Saturday Jun 27, 2015

ADF Logging in Different Applications Deployed on Managed Server by Rohan Walia

clip_image002There are many detailed useful blogs on ADF Logging which provide full details on understanding the details and how to implement and configure it.
This post is for my future reference as how to enable/configure ADF Logging for multiple applications deployed on Weblogic Managed Server.
Use Case : Enable ADF Logging for multiple applications deployed on Weblogic Managed Server.
Lets Get Started.
Important thing to understand here is that for ADF Logging to be implemented correctly Package Structure for the application plays a very important role. So as a common/best practice , package structures should be defined correctly for all the Managed Beans/Java Classes in the application. Also packages structures should be able to differentiate the ManagedBeans/Java Classes in different applications.
Ideally a unique root package name for the application should be given at project creation time in Jdeveloper.

Ok lets start implementing.
Created two ADF Applications. PayRollApp and PartnerApp. Both applications have below mentioned root packages.
PayRollApp : com.company.payroll
PartnerApp : com.comapny.partner
Created a PartnerTest.jspx in PartnerApp having a button which has an actionListener method which logs the log messages.
Read the complete article here.

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Saturday Dec 06, 2014

Logging Weblogic with Apache Flume on HDFS by Matthias Fuchs

clip_image001

I have read the blog of Mark (http://www.rittmanmead.com) about using flume and hdfs. It sounds very easy and my idea was to integrate it as an extention to Oracle Cloud Control to have an extended tool for detailed log file monitoring and analytic. Here is my experience about it:

Download and Installation

I downloaded all files here and extracted it. I set my java home and started the flume on agent side, configs like Mark’s Blog. On the server side, I used Cloudera Express Edition on one node. Please set dfs replication to 1, if you use only one node

for testing. (/etc/hadoop/conf/hdfs-site.xml) I installed it without flume. I made the tests with starting it from shell, using standard version 1.5.0.1. Be aware to use a user, which is configured inside your HDFS. If not, you can’t login to HDFS or you try kerberos authentication …

Here the config for an managed server log file:

Log file rotation on weblogic

The above configuration works good, if you have no rotation on log files. But what happens, if weblogic rotates the log files? In my case the flume agents stopped to get more data. In flume documentation you also find the possibility to spool folders. For this the archived, rotated log files must be in a seperate folder. If you have all in one, you get the errors as described. So I changed the log configuration in wls – here a managed server of SOA Suite. I added a seperate log rotation directory and disabled auto delete of files. I used a soa server on 12.1.0.3. Read the complete article here.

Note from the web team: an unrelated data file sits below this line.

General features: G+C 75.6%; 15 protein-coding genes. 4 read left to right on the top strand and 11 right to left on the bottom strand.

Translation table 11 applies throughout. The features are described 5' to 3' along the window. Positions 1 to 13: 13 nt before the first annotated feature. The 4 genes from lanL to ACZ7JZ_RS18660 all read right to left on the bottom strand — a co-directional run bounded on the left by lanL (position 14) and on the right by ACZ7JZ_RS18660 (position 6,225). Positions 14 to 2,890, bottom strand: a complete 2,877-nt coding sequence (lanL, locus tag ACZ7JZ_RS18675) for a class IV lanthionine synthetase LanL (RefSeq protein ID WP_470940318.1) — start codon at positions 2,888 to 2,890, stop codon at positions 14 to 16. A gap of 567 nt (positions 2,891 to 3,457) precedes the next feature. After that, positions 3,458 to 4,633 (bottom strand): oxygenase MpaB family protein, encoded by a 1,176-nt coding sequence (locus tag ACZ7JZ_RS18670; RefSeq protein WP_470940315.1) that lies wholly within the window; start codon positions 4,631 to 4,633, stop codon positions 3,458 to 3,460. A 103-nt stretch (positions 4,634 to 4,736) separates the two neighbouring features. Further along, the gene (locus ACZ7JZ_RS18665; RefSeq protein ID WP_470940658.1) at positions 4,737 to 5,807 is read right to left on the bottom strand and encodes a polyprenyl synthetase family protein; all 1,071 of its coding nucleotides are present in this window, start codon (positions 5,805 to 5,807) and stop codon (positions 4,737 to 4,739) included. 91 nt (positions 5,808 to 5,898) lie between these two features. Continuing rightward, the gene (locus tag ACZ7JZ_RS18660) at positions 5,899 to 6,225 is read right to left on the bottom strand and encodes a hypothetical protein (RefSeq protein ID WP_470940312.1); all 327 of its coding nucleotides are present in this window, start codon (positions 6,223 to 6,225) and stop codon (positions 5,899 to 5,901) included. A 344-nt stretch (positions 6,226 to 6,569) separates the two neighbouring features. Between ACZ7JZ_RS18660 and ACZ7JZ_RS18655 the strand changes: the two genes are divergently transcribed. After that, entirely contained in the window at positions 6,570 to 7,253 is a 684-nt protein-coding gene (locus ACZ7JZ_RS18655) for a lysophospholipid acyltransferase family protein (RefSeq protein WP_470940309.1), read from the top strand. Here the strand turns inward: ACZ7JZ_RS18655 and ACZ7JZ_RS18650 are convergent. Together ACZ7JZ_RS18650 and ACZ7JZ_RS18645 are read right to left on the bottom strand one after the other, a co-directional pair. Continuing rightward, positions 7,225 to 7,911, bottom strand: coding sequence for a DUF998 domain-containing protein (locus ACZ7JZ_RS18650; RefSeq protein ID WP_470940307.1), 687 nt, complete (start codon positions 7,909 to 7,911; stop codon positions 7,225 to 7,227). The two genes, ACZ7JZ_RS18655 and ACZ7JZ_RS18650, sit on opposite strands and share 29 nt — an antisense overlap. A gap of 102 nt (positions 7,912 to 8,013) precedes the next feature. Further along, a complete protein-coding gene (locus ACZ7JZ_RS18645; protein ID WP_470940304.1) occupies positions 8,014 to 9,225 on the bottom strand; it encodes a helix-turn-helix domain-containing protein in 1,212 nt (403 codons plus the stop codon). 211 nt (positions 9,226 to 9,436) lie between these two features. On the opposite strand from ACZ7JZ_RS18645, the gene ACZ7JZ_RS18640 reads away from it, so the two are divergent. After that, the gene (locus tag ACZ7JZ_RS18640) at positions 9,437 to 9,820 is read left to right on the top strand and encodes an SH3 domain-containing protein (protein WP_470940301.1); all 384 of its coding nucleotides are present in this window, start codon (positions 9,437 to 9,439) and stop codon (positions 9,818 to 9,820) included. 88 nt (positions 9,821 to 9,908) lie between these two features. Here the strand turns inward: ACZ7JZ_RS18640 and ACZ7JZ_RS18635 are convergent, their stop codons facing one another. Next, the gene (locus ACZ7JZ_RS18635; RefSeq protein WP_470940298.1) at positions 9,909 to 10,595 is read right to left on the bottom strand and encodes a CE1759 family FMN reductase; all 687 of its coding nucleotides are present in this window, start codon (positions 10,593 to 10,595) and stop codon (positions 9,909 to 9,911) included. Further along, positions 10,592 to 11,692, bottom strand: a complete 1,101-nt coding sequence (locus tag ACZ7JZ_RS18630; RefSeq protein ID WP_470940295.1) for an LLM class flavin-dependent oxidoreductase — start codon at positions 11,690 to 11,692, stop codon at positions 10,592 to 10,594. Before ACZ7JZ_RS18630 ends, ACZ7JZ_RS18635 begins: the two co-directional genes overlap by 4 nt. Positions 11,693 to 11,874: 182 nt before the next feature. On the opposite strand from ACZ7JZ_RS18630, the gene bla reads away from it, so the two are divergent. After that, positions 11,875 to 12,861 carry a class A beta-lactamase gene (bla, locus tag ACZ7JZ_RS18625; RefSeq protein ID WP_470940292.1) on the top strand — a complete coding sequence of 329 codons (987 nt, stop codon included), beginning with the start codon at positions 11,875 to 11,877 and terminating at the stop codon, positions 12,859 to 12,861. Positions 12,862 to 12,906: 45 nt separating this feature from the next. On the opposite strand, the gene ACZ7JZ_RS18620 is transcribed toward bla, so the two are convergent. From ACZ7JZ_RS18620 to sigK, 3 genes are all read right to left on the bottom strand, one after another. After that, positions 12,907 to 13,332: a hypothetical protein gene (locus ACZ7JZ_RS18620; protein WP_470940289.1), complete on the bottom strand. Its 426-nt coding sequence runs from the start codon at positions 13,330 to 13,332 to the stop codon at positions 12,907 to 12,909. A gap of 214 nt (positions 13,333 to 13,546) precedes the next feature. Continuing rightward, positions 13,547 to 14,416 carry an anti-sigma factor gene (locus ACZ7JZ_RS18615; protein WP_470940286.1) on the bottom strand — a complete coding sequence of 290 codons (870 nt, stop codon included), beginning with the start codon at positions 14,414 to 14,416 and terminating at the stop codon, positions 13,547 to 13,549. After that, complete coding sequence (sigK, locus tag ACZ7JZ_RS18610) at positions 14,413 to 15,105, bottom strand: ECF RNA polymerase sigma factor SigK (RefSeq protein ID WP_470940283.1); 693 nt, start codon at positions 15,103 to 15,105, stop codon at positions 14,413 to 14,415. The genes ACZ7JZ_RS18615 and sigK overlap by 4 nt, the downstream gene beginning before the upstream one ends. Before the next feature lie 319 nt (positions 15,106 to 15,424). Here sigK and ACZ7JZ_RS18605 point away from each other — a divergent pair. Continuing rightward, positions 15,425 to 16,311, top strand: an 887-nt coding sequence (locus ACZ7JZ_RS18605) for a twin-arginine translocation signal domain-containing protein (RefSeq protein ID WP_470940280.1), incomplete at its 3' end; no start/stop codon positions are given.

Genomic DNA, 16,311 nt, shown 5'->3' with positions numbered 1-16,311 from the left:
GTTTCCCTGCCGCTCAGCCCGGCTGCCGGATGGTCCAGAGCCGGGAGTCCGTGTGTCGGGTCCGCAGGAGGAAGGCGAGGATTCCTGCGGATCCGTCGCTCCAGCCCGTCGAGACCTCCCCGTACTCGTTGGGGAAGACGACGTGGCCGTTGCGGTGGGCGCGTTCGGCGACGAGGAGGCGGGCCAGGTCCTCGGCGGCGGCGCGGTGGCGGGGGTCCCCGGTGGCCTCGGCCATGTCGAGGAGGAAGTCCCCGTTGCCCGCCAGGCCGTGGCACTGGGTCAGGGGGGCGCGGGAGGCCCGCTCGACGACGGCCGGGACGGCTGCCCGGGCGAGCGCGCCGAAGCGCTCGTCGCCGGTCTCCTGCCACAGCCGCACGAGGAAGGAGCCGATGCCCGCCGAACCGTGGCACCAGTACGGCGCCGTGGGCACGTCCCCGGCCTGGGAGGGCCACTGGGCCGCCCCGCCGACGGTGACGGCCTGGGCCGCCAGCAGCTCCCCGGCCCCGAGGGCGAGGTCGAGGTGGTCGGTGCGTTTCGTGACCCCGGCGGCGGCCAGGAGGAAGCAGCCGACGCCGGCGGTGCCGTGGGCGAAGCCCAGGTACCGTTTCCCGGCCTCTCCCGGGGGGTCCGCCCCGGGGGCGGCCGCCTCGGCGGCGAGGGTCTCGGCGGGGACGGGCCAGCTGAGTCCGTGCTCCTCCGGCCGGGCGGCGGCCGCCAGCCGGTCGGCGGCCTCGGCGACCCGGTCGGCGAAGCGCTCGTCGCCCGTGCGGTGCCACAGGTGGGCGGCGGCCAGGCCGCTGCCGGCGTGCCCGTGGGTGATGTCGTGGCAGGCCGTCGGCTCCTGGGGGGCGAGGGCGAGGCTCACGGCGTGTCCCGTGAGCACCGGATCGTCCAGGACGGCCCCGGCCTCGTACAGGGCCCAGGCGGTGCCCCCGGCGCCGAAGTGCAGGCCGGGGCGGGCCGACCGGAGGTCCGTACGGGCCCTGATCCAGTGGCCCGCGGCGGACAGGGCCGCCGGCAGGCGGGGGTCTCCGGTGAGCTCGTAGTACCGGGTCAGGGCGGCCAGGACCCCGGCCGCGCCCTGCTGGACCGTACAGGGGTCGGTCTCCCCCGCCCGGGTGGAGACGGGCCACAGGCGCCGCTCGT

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Wednesday Apr 24, 2013

WebLogic Logging Configuration by René van Wijk

In general, it is a good idea to use log rotation to prevent having to stop a WebLogic server to remove a large log file that is filling up the file system. It is also a good idea to create a separate partition such that the root file system does not fill up. A partition is a contiguous set of blocks on a drive that are treated as if they were independent disks. The default installation of today’s Enterprise Linux distributions uses flexible partitioning layouts by creating one or more logical volumes. Some of the partitions that we might want to consider separating out from root to provide more flexibility and better performance in the environment

  • /home – A file server environment would benefit from separating out /home to its own partition. This is the home directory for all users on the system, if there are no disk quotas implemented, so separating this directory should isolate a user’s runaway consumption of disk space.
  • /tmp – If we are running a high-performance computing environment, large amounts of temporary space are needed during compute time, then released upon completion.
  • /usr – This is where the kernel source tree and Linux documentation (as well as most executable binaries) are located. The /usr/local directory stores the executables that must be accessed by all users on the system and is a good location to store custom scripts developed for our environment. If it is separated to its own partition, then files will not have to be reinstalled during an upgrade or reinstall by simply choosing not to have the partition reformatted
  • /var – The /var partition is important in mail, Web, and print server environments because it contains the log files for these environments and the overall system log. Chronic messages can flood and fill this partition. If this occurs and the partition is not separate from the /, service interruptions are possible. Depending on the environment, further separation of this partition is possible by separating out /var/spool/mail for a mail server or /var/log for system logs.
  • /opt – The installation of some third-party software products, such as WebLogic Server, default to this partition. If not separate, the installation will continue under / and, if there is not enough space allocated, could fail.


Read the full article here.

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